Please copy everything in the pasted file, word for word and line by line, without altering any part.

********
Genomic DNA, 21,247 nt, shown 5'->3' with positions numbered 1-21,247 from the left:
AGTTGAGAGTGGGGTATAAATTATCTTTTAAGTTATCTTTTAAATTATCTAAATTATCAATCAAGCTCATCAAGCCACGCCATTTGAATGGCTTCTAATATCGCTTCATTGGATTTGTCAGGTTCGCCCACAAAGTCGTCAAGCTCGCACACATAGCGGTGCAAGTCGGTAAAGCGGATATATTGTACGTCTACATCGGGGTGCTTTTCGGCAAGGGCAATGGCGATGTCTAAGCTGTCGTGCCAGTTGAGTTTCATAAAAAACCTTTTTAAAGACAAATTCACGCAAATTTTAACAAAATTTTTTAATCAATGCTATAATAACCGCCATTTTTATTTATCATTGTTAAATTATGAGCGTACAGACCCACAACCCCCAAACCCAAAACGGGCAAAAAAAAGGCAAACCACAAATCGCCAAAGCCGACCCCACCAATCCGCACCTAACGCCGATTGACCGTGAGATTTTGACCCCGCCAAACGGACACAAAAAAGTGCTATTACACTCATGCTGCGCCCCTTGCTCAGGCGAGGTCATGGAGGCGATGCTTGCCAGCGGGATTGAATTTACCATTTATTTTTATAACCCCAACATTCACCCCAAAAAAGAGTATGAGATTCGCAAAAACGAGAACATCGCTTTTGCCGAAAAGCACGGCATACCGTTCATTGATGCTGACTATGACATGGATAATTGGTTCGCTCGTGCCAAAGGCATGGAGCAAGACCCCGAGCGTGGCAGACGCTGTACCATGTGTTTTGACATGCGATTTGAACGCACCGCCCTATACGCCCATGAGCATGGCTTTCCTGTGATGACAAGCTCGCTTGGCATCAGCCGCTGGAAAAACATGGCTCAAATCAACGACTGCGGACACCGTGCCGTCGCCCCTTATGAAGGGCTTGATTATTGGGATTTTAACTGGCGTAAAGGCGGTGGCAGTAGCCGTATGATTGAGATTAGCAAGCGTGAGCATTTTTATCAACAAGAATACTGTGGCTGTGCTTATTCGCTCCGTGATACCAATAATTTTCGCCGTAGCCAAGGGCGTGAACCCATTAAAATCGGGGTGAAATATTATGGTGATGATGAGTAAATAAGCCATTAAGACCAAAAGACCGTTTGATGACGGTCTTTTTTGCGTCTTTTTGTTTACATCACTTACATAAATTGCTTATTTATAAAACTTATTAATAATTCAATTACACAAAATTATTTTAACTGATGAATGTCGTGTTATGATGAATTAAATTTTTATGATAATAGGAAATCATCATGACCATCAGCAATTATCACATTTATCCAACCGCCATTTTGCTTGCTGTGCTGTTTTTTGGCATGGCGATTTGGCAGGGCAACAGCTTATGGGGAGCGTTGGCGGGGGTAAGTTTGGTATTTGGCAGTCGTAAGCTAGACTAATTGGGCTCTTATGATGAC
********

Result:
Genomic DNA, 21,247 nt, shown 5'->3' with positions numbered 1-21,247 from the left:
AGTTGAGAGTGGGGTATAAATTATCTTTTAAGTTATCTTTTAAATTATCTAAATTATCAATCAAGCTCATCAAGCCACGCCATTTGAATGGCTTCTAATATCGCTTCATTGGATTTGTCAGGTTCGCCCACAAAGTCGTCAAGCTCGCACACATAGCGGTGCAAGTCGGTAAAGCGGATATATTGTACGTCTACATCGGGGTGCTTTTCGGCAAGGGCAATGGCGATGTCTAAGCTGTCGTGCCAGTTGAGTTTCATAAAAAACCTTTTTAAAGACAAATTCACGCAAATTTTAACAAAATTTTTTAATCAATGCTATAATAACCGCCATTTTTATTTATCATTGTTAAATTATGAGCGTACAGACCCACAACCCCCAAACCCAAAACGGGCAAAAAAAAGGCAAACCACAAATCGCCAAAGCCGACCCCACCAATCCGCACCTAACGCCGATTGACCGTGAGATTTTGACCCCGCCAAACGGACACAAAAAAGTGCTATTACACTCATGCTGCGCCCCTTGCTCAGGCGAGGTCATGGAGGCGATGCTTGCCAGCGGGATTGAATTTACCATTTATTTTTATAACCCCAACATTCACCCCAAAAAAGAGTATGAGATTCGCAAAAACGAGAACATCGCTTTTGCCGAAAAGCACGGCATACCGTTCATTGATGCTGACTATGACATGGATAATTGGTTCGCTCGTGCCAAAGGCATGGAGCAAGACCCCGAGCGTGGCAGACGCTGTACCATGTGTTTTGACATGCGATTTGAACGCACCGCCCTATACGCCCATGAGCATGGCTTTCCTGTGATGACAAGCTCGCTTGGCATCAGCCGCTGGAAAAACATGGCTCAAATCAACGACTGCGGACACCGTGCCGTCGCCCCTTATGAAGGGCTTGATTATTGGGATTTTAACTGGCGTAAAGGCGGTGGCAGTAGCCGTATGATTGAGATTAGCAAGCGTGAGCATTTTTATCAACAAGAATACTGTGGCTGTGCTTATTCGCTCCGTGATACCAATAATTTTCGCCGTAGCCAAGGGCGTGAACCCATTAAAATCGGGGTGAAATATTATGGTGATGATGAGTAAATAAGCCATTAAGACCAAAAGACCGTTTGATGACGGTCTTTTTTGCGTCTTTTTGTTTACATCACTTACATAAATTGCTTATTTATAAAACTTATTAATAATTCAATTACACAAAATTATTTTAACTGATGAATGTCGTGTTATGATGAATTAAATTTTTATGATAATAGGAAATCATCATGACCATCAGCAATTATCACATTTATCCAACCGCCATTTTGCTTGCTGTGCTGTTTTTTGGCATGGCGATTTGGCAGGGCAACAGCTTATGGGGAGCGTTGGCGGGGGTAAGTTTGGTATTTGGCAGTCGTAAGCTAGACTAATTGGGCTCTTATGATGAC